Top executive in Ranbaxy merger and acquisitions team resigns
May, 09th 2011
A top executive of Ranbaxy Laboratories' merger and acquisitions (M&A) team has quit, a development that insiders say reflects a change in strategy of the country's largest drug manufacturer, once known for its aggressive buyouts, to focus on organic growth.
The number two man in the dozen-odd member team, Sandeep Juneja , director (M&A) and Investor Relations, has just put in his papers, several persons familiar with the matter said. Earlier in November last year, Anil Khandelwal, head and director (M&A), had also left the organisation.
"The M&A activity in the firm has considerably slowed down and that explains the exits," a person familiar with the development said. The Ranbaxy spokesman said: "The company has significant depth of management and is adequately staffed to take care of any M&A opportunity that may arise."
Ranbaxy was most aggressive in buying firms during 2006 and 2007 under former promoters Malvinder and Shivinder Singh. In 2006 alone, it bought five companies overseas, Italy's AllenSpA, Terapia of Romania, Ethimed of Belgium, Spain's Mundogen and Be-Tabs Pharmaceuticals of South Africa.
Ranbaxy also picked up significant minority equity stake in several niche Indian drug manufacturers such as Zenotech Laboratories , Orchid Chemicals, Jupiter Bioscience and Krebs Biochemicals to foray into specialised therapeutic segments. Analysts say after Japan's Daiichi Sankyo took over the firm, it was but natural to expect the overseas acquisition drive to moderate. But Ranbaxy also scaled back its domestic deals.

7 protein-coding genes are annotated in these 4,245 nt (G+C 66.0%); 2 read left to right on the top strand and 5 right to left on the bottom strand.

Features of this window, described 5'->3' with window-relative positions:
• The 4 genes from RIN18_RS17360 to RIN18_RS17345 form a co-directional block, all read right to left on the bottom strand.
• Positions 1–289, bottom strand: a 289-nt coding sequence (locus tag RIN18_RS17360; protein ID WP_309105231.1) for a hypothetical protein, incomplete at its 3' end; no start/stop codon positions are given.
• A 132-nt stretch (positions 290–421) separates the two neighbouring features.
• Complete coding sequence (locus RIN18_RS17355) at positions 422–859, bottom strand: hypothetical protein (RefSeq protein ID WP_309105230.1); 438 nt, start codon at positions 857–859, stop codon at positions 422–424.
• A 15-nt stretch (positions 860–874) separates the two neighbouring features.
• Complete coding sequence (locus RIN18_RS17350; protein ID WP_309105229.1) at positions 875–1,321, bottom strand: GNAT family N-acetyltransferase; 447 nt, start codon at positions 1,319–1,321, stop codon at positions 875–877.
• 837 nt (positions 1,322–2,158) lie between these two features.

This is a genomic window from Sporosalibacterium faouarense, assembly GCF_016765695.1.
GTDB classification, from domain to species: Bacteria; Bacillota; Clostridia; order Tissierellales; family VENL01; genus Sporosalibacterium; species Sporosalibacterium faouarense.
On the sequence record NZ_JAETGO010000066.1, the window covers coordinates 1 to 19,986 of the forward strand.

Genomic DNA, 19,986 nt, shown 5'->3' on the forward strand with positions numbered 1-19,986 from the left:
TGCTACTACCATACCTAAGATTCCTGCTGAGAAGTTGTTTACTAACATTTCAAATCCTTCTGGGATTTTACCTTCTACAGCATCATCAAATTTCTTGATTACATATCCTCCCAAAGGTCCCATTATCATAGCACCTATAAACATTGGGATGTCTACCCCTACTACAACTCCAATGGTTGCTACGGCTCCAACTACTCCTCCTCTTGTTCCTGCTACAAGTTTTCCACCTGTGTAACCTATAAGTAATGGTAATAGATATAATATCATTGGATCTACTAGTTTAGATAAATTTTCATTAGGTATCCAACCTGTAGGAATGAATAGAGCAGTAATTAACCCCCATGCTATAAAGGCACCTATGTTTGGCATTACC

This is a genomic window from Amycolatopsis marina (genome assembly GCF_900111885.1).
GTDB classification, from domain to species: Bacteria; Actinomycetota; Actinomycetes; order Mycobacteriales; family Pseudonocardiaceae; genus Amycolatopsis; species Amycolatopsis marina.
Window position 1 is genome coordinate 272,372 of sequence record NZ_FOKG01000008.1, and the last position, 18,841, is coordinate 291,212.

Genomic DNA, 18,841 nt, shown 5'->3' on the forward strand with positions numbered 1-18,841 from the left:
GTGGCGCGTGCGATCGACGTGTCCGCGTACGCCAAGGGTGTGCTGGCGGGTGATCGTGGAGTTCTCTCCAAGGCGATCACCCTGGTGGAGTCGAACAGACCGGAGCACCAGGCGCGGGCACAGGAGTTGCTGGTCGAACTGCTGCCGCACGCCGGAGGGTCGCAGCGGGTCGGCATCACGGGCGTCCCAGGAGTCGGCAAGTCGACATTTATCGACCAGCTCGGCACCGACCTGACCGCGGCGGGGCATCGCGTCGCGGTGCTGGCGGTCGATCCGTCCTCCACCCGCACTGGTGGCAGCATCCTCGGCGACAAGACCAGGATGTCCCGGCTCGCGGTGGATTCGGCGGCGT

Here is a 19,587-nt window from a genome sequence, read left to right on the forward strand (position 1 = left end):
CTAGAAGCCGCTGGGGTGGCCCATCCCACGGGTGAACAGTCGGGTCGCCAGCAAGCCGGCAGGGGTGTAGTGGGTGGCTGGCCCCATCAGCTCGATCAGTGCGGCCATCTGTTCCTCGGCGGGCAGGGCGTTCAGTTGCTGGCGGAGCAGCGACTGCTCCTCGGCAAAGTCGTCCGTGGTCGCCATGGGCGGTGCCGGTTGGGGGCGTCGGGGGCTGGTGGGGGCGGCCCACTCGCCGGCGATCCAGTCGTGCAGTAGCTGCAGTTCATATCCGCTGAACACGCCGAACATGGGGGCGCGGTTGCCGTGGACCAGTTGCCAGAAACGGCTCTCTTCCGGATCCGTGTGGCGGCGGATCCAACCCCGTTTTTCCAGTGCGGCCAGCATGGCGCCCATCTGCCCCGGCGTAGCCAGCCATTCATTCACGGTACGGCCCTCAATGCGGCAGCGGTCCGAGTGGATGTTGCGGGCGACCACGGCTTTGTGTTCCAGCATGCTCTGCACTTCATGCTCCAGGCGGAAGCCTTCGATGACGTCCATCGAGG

In the last three years, the Gurgaon-based company bought just one firm, a small Bangalore-based biotech company Biovel Lifesciences for around Rs 50 crore.
Two persons close to the development said the company remains open to acquisitions but valuations of pharma firms are unreasonably high. "Ranbaxy has presence in all the key markets and therapeutic areas and it does not make sense to buy a firm for the sake of growing the top line," one of them said.
The second executive said all significant deals in India in the recent past involved an international buyer and other local drugmakers have not been too active in buying.